Horseradish (Armoracia rusticana) is a perennial plant, related to wasabi, mustard and broccoli. Originally native only to parts of Western Asia and South Eastern Europe. You can now find horseradish grown worldwide for its culinary value. You will see it growing wild alongside hedgerows, embankments and ditch edges. Horseradish is particularly hardy, so where ever a root has managed to take hold in can usually grow.
The root of horseradish is thick and fleshy, and you can often find it growing to 50cm in length. The long crinkled, leaves will generally grow in a distinctive rosette shape from the base of the plant. When flowering in summer you will see small clusters of simple white flowers.
Generally you will only see the roots of horseradish being used as a vegetable or spice, however the leaves are also edible. The root has a pungent and spicy taste, with the leaves having a slightly more mild, bitter and peppery taste.
Cultivation and History of Horseradish
Horseradish is an extremely easy plant to grow and harvest. Due to its hardiness within the wild, you do not need very specific growing conditions to successfully grow horseradish. It has been cultivated for hundreds of years for its culinary and medicinal values.
It tends to prefer a sunny spot with partial shade and well draining soil. You may also choose to plant horseradish within a container as it does have a habitat of spreading quickly. Plant the roots or seeds straight into the ground during fall or winter. Cuttings can be planted just after the last frosts have passed. Leaves will begin to develop and mature through the spring. These can be harvested for use within salads or sauces.
If flower buds develop consider removing them to allow the plant to focus all energy into the leaves and root system. The roots can easily be harvested once the plant has matured during the fall. Due to the long taproot within horseradish, it is likely to return again next year without need for replanting.
Is Horseradish toxic?
You can safely eat horseradish leaves and roots, however eating large amounts is likely to cause stomach upset. The chemicals that give horseradish its flavor are considered volatile. This means in high amounts they can begin to negatively effect your body. Even small amounts of horseradish can irritate the lining of your nose and mouth. If you are pregnant, breast feeding or suffer from stomach ulcers or conditions, horseradish consumption should be greatly limited or avoided.
Culinary uses of Horseradish
You can use raw horseradish leaves within salads or even pesto. Alternatively you could sauté or add them into soups, casseroles or a stir fry. Today horseradish is commonly used as a sauce throughout Europe, the US and other countries. It is particularly popular in the UK as a condiment used to accompany roast beef, eaten as a traditional Sunday roast.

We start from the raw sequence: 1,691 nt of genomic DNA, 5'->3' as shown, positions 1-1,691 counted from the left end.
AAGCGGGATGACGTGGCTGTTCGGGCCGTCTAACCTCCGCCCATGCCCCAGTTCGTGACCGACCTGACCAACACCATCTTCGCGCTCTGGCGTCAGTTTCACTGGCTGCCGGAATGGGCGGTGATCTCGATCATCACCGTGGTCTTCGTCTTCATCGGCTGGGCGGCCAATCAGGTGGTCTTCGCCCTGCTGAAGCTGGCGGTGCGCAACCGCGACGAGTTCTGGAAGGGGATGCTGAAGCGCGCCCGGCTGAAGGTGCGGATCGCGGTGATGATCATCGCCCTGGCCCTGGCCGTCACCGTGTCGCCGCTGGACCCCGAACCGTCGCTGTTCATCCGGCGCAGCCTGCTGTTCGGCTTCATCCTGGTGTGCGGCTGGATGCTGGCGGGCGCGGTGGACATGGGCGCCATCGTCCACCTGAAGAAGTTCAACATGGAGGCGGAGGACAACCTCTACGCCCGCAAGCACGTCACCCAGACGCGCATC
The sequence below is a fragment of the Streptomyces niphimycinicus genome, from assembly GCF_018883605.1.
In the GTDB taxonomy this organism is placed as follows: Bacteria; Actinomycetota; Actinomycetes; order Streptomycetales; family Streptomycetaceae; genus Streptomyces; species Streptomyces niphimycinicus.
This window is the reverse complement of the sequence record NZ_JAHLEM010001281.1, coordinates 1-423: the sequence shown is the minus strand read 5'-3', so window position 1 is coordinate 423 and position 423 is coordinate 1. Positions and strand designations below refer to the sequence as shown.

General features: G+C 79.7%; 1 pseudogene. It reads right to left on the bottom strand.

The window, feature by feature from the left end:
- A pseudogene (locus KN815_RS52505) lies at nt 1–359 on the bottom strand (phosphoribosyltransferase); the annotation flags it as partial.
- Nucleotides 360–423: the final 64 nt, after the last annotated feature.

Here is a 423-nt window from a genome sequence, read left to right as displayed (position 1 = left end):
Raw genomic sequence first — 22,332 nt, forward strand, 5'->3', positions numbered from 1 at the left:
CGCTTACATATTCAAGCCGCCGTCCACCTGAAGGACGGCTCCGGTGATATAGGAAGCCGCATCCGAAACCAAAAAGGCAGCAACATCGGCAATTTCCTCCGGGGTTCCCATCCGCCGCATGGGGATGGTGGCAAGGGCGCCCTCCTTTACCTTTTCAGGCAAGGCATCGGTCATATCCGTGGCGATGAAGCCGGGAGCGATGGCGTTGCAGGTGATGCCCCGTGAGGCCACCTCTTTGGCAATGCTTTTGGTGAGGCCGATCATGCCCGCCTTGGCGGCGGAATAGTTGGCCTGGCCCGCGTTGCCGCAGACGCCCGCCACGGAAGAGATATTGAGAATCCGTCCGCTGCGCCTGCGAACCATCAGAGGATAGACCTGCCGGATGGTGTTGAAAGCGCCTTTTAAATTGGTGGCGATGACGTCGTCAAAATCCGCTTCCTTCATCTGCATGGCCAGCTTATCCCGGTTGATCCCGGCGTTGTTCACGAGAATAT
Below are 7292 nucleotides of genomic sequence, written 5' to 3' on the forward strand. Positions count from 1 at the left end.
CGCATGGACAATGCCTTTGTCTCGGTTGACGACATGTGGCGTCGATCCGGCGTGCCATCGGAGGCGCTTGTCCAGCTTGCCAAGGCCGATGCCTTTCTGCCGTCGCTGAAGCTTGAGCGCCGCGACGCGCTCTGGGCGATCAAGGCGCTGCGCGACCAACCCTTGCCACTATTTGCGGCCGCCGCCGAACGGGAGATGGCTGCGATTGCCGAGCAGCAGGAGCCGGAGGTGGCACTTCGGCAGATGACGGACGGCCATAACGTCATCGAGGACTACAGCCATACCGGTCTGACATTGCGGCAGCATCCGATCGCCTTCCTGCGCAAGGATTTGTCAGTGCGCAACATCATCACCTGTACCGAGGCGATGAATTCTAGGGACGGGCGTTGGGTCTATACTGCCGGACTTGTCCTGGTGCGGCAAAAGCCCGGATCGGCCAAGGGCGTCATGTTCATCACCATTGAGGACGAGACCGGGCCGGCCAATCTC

Horseradish also has a long culinary history. Since the middle ages its spicy and pungent taste has been favored. German people once used crushed horseradish with a little vinegar to create a spiced sauce for flavoring meat and fish.
Medicinal uses of Horseradish
The entire plant was once used as an ingredient in traditional remedies and medicines. Throughout the middle ages, it was used to treat coughs, colds and aid digestion. It was also applied topically to inflamed and arthritic joints to ease pain. Many also believed it could treat kidney and bladder conditions, scurvy and to remove intestinal worms. Today, many herbalists may use it for congestion relief as its powerful flavor can stimulate the lining of the sinus.
Did you know…
Wasabi and horseradish have very similar flavors. Due to the high popularity of wasabi and its limited availability as a plant, many wasabi sauces are now made using horseradish.
You can use horseradish in a variety of ways in the kitchen, from grating it over a dish of mascarpone and baked potatoes or roasting it alongside other vegetables. Horseradish can be much more than just a sauce. Horseradish has a high amount of vitamin C, making it a nutritious and delicious root vegetable to experiment with. Raw horseradish is not always easy to find within supermarkets or farmers markets. So, growing your own is a great way to have the root on hand for a homemade sauce.—————
Written by Hannah Sweet
Hannah is a freelance writer and graphic designer from the UK. With a penchant for travelling, photography and all things botanical, she enjoys writing about a wealth of topics and issues, from conservation and slow living, to design and travel. Learn more about her writing and design services on Upwork.com
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